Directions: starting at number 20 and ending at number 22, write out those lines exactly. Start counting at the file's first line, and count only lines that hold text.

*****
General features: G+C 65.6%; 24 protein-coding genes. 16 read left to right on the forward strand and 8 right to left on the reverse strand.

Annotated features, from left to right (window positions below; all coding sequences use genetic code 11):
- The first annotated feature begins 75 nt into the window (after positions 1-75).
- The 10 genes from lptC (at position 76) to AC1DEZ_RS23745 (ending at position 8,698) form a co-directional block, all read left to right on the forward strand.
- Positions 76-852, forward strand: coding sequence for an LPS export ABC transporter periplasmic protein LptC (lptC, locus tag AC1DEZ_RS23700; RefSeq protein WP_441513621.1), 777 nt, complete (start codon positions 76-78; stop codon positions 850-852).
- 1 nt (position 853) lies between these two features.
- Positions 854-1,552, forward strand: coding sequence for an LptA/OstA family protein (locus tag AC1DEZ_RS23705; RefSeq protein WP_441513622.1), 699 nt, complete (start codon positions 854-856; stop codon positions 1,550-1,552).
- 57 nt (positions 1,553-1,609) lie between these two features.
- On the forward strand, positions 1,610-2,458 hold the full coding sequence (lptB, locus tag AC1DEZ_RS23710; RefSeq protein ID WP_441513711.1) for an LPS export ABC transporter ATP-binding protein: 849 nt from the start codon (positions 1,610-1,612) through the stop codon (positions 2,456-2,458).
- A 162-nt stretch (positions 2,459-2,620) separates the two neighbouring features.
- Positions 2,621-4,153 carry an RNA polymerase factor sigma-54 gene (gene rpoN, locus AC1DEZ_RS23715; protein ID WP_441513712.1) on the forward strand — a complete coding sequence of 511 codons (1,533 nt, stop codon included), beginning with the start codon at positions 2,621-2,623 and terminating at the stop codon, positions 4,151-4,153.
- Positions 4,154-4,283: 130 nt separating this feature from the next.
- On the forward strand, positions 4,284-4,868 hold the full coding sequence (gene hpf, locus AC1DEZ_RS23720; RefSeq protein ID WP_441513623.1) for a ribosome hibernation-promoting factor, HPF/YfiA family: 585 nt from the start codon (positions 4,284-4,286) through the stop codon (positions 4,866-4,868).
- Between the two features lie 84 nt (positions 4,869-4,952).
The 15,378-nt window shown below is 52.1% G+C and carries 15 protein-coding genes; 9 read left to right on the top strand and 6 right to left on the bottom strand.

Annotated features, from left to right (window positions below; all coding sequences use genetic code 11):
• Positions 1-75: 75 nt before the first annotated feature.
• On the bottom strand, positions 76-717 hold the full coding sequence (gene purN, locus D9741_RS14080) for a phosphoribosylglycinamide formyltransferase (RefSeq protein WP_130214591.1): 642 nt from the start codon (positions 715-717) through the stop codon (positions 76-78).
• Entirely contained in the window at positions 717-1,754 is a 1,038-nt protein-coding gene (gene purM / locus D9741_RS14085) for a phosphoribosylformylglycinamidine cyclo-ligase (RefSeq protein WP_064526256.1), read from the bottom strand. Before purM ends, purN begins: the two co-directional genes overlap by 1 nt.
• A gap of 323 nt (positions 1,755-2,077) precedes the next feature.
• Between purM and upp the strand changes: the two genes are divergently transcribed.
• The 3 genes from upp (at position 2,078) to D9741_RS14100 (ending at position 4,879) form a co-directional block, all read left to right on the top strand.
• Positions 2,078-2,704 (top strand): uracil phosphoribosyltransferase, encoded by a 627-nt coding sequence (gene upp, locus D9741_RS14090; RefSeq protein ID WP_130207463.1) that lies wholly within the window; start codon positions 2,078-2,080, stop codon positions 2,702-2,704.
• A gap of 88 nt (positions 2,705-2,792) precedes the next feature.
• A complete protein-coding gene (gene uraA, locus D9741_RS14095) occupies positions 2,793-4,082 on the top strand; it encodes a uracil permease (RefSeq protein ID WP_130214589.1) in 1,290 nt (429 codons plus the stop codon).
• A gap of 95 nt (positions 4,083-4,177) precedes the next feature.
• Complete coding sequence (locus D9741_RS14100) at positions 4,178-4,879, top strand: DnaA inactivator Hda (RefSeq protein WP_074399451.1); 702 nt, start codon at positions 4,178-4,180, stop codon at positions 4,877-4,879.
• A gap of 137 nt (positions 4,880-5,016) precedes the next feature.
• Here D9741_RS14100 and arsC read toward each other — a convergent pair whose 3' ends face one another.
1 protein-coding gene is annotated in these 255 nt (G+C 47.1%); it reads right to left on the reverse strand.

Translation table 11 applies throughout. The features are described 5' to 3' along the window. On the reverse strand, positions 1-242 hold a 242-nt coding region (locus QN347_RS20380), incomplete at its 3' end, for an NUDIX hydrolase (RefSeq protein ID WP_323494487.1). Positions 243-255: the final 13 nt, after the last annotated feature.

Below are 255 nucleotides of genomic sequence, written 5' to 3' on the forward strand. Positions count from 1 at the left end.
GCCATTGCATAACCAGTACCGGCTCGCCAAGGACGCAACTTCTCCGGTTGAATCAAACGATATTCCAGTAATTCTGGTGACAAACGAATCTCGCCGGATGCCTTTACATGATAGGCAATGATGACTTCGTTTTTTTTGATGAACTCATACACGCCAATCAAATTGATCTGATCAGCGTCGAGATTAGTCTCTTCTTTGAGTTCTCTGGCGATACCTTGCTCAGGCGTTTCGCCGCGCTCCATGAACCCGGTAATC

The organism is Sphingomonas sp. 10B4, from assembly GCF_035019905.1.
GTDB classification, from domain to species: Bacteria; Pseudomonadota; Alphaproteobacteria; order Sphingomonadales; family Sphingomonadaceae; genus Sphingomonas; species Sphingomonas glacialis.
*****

• A gap of 323 nt (positions 1,755-2,077) precedes the next feature.
• Between purM and upp the strand changes: the two genes are divergently transcribed.
• The 3 genes from upp (at position 2,078) to D9741_RS14100 (ending at position 4,879) form a co-directional block, all read left to right on the top strand.